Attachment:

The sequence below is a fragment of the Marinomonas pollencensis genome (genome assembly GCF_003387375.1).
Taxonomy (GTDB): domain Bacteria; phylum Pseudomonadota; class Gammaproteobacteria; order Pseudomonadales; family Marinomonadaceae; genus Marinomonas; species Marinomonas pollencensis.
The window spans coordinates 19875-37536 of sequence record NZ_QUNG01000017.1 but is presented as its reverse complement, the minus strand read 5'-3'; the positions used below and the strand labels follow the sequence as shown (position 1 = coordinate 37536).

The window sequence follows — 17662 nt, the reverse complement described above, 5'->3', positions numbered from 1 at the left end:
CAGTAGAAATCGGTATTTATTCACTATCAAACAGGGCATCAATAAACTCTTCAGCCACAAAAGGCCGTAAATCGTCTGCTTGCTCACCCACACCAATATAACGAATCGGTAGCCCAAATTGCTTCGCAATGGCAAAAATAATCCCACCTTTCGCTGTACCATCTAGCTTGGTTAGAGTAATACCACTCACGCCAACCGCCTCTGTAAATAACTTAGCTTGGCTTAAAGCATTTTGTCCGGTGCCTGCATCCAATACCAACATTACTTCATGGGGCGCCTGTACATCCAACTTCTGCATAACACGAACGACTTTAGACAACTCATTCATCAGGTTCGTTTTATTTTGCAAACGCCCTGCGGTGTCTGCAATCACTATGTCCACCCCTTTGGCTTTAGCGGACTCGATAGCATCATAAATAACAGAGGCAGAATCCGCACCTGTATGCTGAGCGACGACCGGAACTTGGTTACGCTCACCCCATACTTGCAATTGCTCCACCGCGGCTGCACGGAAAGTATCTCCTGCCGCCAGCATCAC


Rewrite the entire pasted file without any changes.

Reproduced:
The sequence below is a fragment of the Marinomonas pollencensis genome (genome assembly GCF_003387375.1).
Taxonomy (GTDB): domain Bacteria; phylum Pseudomonadota; class Gammaproteobacteria; order Pseudomonadales; family Marinomonadaceae; genus Marinomonas; species Marinomonas pollencensis.
The window spans coordinates 19875-37536 of sequence record NZ_QUNG01000017.1 but is presented as its reverse complement, the minus strand read 5'-3'; the positions used below and the strand labels follow the sequence as shown (position 1 = coordinate 37536).

The window sequence follows — 17662 nt, the reverse complement described above, 5'->3', positions numbered from 1 at the left end:
CAGTAGAAATCGGTATTTATTCACTATCAAACAGGGCATCAATAAACTCTTCAGCCACAAAAGGCCGTAAATCGTCTGCTTGCTCACCCACACCAATATAACGAATCGGTAGCCCAAATTGCTTCGCAATGGCAAAAATAATCCCACCTTTCGCTGTACCATCTAGCTTGGTTAGAGTAATACCACTCACGCCAACCGCCTCTGTAAATAACTTAGCTTGGCTTAAAGCATTTTGTCCGGTGCCTGCATCCAATACCAACATTACTTCATGGGGCGCCTGTACATCCAACTTCTGCATAACACGAACGACTTTAGACAACTCATTCATCAGGTTCGTTTTATTTTGCAAACGCCCTGCGGTGTCTGCAATCACTATGTCCACCCCTTTGGCTTTAGCGGACTCGATAGCATCATAAATAACAGAGGCAGAATCCGCACCTGTATGCTGAGCGACGACCGGAACTTGGTTACGCTCACCCCATACTTGCAATTGCTCCACCGCGGCTGCACGGAAAGTATCTCCTGCCGCCAGCATCAC